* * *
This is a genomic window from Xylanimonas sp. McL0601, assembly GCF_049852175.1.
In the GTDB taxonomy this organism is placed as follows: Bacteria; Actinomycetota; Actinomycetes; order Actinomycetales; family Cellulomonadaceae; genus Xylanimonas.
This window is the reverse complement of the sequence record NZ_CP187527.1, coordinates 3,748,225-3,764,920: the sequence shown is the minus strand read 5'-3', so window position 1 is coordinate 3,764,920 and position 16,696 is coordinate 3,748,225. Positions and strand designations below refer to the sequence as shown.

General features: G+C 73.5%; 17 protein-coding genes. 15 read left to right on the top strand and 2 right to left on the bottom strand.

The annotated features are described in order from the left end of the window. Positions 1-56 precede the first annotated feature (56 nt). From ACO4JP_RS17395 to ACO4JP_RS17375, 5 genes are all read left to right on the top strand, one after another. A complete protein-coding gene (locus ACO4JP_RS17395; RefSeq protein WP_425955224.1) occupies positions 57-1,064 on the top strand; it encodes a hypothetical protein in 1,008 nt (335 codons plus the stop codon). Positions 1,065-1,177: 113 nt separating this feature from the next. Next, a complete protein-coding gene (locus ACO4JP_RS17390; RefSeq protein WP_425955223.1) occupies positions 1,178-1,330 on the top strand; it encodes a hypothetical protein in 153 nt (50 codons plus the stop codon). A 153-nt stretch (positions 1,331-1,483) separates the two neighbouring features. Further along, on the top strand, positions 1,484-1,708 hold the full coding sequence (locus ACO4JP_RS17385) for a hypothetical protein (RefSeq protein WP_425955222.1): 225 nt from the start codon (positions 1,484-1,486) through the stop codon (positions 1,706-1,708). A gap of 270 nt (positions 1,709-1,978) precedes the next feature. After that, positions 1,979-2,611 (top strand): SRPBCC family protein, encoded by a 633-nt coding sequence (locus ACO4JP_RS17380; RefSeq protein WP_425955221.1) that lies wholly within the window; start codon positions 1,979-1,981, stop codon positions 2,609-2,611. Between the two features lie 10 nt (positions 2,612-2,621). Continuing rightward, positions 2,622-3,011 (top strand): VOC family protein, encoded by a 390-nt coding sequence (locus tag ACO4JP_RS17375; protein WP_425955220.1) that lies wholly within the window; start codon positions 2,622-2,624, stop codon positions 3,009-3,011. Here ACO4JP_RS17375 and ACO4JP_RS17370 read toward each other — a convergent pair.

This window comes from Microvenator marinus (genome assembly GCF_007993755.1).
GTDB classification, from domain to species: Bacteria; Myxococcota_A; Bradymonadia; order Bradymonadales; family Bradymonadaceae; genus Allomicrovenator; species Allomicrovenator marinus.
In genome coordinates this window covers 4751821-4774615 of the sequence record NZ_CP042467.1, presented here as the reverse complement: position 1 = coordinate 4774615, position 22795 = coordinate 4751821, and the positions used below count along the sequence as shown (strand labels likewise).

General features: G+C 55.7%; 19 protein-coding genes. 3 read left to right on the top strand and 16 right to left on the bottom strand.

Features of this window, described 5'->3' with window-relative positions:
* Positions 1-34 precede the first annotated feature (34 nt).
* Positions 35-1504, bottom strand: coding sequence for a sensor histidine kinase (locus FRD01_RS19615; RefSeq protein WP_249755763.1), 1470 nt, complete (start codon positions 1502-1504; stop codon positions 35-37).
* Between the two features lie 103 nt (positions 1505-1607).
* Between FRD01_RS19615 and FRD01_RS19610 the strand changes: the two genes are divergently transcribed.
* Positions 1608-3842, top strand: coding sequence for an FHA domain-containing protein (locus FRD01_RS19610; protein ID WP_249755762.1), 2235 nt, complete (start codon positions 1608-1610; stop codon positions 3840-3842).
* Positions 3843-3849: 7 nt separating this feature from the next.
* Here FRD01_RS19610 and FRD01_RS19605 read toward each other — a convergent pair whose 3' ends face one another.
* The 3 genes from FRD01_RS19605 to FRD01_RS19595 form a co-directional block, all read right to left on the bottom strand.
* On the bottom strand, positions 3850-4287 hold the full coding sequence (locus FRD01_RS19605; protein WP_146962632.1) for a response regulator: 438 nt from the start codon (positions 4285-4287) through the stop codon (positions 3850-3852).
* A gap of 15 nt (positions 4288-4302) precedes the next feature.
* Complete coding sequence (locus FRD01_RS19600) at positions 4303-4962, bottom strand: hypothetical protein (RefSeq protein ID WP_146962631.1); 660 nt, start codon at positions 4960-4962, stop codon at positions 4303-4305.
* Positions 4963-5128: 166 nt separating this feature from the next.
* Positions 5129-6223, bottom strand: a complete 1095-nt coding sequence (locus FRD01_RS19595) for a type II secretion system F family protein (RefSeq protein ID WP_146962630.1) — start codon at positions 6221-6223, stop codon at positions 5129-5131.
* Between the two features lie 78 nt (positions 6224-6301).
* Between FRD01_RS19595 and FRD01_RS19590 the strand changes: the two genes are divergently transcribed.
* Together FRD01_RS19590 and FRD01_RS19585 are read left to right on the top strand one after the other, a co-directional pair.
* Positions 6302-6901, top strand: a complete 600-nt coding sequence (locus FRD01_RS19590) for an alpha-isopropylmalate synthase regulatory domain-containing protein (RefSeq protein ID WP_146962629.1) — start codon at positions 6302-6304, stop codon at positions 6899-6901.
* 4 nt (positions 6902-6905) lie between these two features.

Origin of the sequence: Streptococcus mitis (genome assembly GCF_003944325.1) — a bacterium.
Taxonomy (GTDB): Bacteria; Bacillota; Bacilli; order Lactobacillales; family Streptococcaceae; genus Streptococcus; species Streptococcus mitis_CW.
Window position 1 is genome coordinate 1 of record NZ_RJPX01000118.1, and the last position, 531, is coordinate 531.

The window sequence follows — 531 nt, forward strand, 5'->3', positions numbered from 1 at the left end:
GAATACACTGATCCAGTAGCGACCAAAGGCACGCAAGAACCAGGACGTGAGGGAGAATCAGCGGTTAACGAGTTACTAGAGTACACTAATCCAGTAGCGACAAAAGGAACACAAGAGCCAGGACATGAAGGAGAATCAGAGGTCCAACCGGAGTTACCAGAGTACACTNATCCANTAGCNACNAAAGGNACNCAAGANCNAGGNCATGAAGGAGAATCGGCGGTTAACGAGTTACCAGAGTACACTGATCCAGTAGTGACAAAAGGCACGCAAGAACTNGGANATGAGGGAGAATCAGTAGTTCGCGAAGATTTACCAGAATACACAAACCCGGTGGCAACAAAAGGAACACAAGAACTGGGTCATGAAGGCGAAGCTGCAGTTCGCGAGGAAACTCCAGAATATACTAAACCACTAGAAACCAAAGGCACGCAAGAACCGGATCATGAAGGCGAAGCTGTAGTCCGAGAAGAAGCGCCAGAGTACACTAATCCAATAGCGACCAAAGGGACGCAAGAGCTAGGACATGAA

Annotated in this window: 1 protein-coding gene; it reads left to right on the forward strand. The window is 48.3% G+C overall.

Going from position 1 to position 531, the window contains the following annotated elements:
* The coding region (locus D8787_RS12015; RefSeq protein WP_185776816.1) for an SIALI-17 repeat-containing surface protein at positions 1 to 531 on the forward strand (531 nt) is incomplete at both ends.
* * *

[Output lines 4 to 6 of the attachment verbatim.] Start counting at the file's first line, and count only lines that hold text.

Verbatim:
General features: G+C 73.5%; 17 protein-coding genes. 15 read left to right on the top strand and 2 right to left on the bottom strand.

The annotated features are described in order from the left end of the window. Positions 1-56 precede the first annotated feature (56 nt). From ACO4JP_RS17395 to ACO4JP_RS17375, 5 genes are all read left to right on the top strand, one after another. A complete protein-coding gene (locus ACO4JP_RS17395; RefSeq protein WP_425955224.1) occupies positions 57-1,064 on the top strand; it encodes a hypothetical protein in 1,008 nt (335 codons plus the stop codon). Positions 1,065-1,177: 113 nt separating this feature from the next. Next, a complete protein-coding gene (locus ACO4JP_RS17390; RefSeq protein WP_425955223.1) occupies positions 1,178-1,330 on the top strand; it encodes a hypothetical protein in 153 nt (50 codons plus the stop codon). A 153-nt stretch (positions 1,331-1,483) separates the two neighbouring features. Further along, on the top strand, positions 1,484-1,708 hold the full coding sequence (locus ACO4JP_RS17385) for a hypothetical protein (RefSeq protein WP_425955222.1): 225 nt from the start codon (positions 1,484-1,486) through the stop codon (positions 1,706-1,708). A gap of 270 nt (positions 1,709-1,978) precedes the next feature. After that, positions 1,979-2,611 (top strand): SRPBCC family protein, encoded by a 633-nt coding sequence (locus ACO4JP_RS17380; RefSeq protein WP_425955221.1) that lies wholly within the window; start codon positions 1,979-1,981, stop codon positions 2,609-2,611. Between the two features lie 10 nt (positions 2,612-2,621). Continuing rightward, positions 2,622-3,011 (top strand): VOC family protein, encoded by a 390-nt coding sequence (locus tag ACO4JP_RS17375; protein WP_425955220.1) that lies wholly within the window; start codon positions 2,622-2,624, stop codon positions 3,009-3,011. Here ACO4JP_RS17375 and ACO4JP_RS17370 read toward each other — a convergent pair.

This window comes from Microvenator marinus (genome assembly GCF_007993755.1).